When buying items online we all need to see as much of the product as possible to help us make a purchasing decision so good photography is really important. We love this advice from Helen Rogers: “This all depends on what you are selling and there are generally two styles that work well. One that shows only the product on a plain background, in detail and to scale. And the 'lifestyle' shots that give your customer an idea of how your product would look in their home or everyday life. If you take your own product shots (and I do) it’s best to pick a theme and stick with it for a cohesive brand identity. However, for magazine or blog features it’s probably best to 'style' your shots. It’s a big investment and one many start-ups can’t afford but if you are able to employ a professional photographer for your products it could potentially increase your exposure and therefore sales both in the short and long term.”

When it comes to taking good photos the team at Art by Annamarie added: “You have to use the right light when photographing your products. We have tried many different set-ups for photographing our artwork including having a hanging wall used only for photographing prints and using a shelf. At the moment, we scan the images and use a digital program to enhance the background so don't be afraid to try new things. Look at what other shops online are doing and consider what is on-trend. Make sure everything in your photograph adds to the story of the product.”

Tamsyn Martin at VelvetVolcano revealed her top photography tips too: “I use my camera phone, a mannequin, two large photography lights, a reflector and multiple different coloured backdrops. Get as many different views as possible as when you're selling online you need to try and make the products as 'real' as possible to your customers.”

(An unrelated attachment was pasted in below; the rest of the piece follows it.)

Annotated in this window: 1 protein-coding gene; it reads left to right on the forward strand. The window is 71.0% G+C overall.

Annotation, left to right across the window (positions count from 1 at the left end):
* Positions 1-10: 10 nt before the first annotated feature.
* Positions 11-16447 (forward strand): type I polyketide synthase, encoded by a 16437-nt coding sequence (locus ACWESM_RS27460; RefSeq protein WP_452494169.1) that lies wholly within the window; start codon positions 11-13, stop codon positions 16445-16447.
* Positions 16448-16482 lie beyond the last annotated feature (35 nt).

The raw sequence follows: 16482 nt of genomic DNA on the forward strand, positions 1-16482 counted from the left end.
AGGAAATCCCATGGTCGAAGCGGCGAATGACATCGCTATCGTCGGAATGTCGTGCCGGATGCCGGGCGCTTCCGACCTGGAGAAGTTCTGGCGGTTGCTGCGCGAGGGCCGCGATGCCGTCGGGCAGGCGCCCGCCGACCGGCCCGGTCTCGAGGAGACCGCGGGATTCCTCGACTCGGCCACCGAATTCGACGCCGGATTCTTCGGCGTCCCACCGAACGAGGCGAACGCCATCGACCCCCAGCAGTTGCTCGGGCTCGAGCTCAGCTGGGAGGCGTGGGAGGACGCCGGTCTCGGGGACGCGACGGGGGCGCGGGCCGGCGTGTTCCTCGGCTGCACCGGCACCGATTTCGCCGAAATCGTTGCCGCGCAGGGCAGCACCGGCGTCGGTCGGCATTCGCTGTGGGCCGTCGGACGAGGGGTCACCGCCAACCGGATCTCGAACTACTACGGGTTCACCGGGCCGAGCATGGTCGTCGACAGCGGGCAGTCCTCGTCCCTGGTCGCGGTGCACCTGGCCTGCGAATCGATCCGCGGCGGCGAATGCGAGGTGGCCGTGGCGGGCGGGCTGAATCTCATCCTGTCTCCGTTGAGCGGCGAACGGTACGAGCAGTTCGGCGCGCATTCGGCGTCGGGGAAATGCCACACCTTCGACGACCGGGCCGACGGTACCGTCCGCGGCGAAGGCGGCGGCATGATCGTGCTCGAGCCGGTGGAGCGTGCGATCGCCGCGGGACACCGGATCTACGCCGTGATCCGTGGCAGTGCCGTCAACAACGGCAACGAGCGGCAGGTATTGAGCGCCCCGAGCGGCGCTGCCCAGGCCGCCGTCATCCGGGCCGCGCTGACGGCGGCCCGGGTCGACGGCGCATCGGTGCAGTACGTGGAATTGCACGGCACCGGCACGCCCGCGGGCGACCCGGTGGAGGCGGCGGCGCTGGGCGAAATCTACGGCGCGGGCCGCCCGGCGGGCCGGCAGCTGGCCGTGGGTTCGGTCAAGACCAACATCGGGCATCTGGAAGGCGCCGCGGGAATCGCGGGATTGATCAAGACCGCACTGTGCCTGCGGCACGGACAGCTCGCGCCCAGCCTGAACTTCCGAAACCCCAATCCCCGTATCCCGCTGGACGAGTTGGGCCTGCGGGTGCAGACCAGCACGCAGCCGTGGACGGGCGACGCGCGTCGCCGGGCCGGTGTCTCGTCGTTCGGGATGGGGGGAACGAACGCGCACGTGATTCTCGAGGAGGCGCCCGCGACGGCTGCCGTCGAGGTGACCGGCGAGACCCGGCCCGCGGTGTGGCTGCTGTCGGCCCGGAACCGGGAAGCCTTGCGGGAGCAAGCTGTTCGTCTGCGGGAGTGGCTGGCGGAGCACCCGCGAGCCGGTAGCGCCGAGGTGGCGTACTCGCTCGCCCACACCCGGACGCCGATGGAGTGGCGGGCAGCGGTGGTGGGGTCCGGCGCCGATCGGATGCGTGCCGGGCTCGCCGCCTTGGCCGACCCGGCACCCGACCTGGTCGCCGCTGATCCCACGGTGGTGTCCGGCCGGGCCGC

Keep learning to help your own e-commerce business

When it comes to where to get more advice for her own e-commerce business MissHelenEous commented: “The mighty HandmadeHour & HMNation were, and still are, our champions and they have created a very supportive online network that has grown and grown. I must also mention the tireless and invaluable support of MancMade - for Mancunian Makers & Creators, and also The Crafters Directory.” Whilst the team at VelvetVolcano told us: “There's some great groups on Facebook for small businesses, especially 'The Rollercoaster of Running an Indie Business'.”

Thinking of starting your own e-commerce business?

If you haven’t already started selling online but this is something you are thinking about doing, then these top tips from existing business owners may help get you up and running.

1. It's a lot of work, and often disheartening, so you do have to genuinely like and believe in the products you make.
Hey Kids Rock'n'Roll
2. Do your research and know what your market wants. Social media is important and having a good social media presence is essential. Believe in your product and make that obvious by how you present it, how you talk about it and how you price it.
Art by Annamarie
3. Be prepared for hard work and write a business plan (I've learnt from not doing one in the first place that it can leave you flailing for a bit without one. Don't compare yourselves to your competition or peers - focus on you and your product.
4. Do a lot of homework first and make sure you are up to date with distance selling rules, your legal obligations for refunds and returns, current EU privacy policy update information, HMRC & ICO registration, and shipping rates for whatever it is you are selling and where you are sending it. Check the countries you can and can’t sell to as well, due to various trade sanctions. Make sure your selling platform is best suited to your purposes and your accounting and administration systems are in place. There will be a lot you learn as you develop and some things you may have overlooked that will only become apparent once you are up and running. Flexibility and adaptability are essential.

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13 July 2018